Sunshine in the City
Living in L.A. has been a harder transition for me than I realized. I lived in the city of Baltimore once and I thought I would feel comfortable here because I had grown comfortable there. But L.A. is different. L.A. is a big, raging, colorful city with endless miles of traffic, hot cement and the beach just out of sight from our apartment window.
I think the unease of it all hit me when DJ and I flew back to L.A., after our wedding celebration in Maryland. Returning to Maryland was almost like running into the arms of my childhood, into the familiar, the towering trees, the endless rows of lush, green leaves with houses peeking out between them, the ease of the highway and yes, even the people the family, the house I grew up in. My home.
However, returning to L.A. was almost a slap in the face. Gone was the green comforting world, the grocery store that is so simple to drive to and easy to park at and it's called Safeway and it has the $5 cookie deals. Here, we have Ralph's and no matter how many times we navigate there DJ and I always seem to get lost or get stuck in traffic; either trying to get there or trying to leave. And Ralph's is a persons name, it's not Safeway. Safeway has a smell that always has the underlying scent of fresh bread. But Ralph's just smells like a grocery store with a little bit more fresh flowery scents in it, and they don't have a $5 cookie deal, they have an under $5 cheese deal.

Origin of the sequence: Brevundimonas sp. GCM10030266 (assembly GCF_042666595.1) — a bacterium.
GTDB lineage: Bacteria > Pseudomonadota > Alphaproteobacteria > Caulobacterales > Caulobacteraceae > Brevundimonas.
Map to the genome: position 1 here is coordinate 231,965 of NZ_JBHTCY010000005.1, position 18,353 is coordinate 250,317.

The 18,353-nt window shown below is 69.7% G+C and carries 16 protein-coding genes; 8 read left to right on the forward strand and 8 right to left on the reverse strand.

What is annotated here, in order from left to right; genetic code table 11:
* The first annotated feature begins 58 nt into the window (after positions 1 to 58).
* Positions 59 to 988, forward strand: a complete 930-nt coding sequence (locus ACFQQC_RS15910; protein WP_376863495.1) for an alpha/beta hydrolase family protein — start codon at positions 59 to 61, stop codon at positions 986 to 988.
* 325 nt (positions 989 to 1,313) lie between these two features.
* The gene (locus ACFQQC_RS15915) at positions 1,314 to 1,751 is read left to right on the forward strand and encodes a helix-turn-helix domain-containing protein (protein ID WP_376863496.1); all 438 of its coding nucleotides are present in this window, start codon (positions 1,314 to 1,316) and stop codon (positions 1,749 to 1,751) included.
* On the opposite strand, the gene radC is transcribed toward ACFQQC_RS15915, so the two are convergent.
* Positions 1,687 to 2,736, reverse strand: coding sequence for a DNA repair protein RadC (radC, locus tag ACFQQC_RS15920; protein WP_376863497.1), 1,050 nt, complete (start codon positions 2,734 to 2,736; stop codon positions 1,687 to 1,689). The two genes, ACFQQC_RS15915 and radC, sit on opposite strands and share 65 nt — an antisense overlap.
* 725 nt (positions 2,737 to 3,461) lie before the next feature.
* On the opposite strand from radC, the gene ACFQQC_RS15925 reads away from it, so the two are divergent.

And, as much as I love Maryland, and the East Coast, the forest, the trails, the greenery everywhere you look. The pollen, and allergies, and Maryland flag. I am slowly finding my way here, like a child learning how to crawl and then walk. I am finally walking here, finding my bearings.
I think a part of me was also holding back from adjusting. There was always this sense of instability and temporariness that I learned from this past year when I lived in 7 places. I literally moved almost every three months last year, and now we have a year lease. But my mind was still stuck in the three month move phase, where I was antsy, and hoarding brown boxes, and thinking about how we will take apart our bed frame almost five times each day.
And then came the acceptance. The realization and the understanding. I am here. I am not in India, or Baltimore, or the desert of California, or another family's house in Downey, I am Anna in L.A. And I need to grow here.
I have been trying to adjust and trying to adapt to this world. And slowly, but surely I finally have. It didn't hit me until the other morning when I woke up and stretched and immediately thought about all my favorite places here and how much more it felt like home. I have that same feeling inside when I think of green leaves or my favorite vegan restaurant in Maryland, except these feelings were for LA and for the world I had finally grown into here.
Adjusting is hard and very challenging. It's why people settle in places they don't like or jobs they don't enjoy, because leaving would be hard. Being comfortable is something that isn't always good. Our comfort zone shouldn't be the end limit for us, we have to reach above and beyond it.
So yes, moving to Downey, then 29 Palms, then LA was hard and challenging, but the excitement and thrill was enough, the idea of starting afresh of exploring all over was enough. And even at the times I realized I missed Maryland and the trees and my favorite running courses, I saw the potential of the sidewalks and the shops, and the under $5 cheese deal at Ralph's and the world around me here became something more than a place, but a home.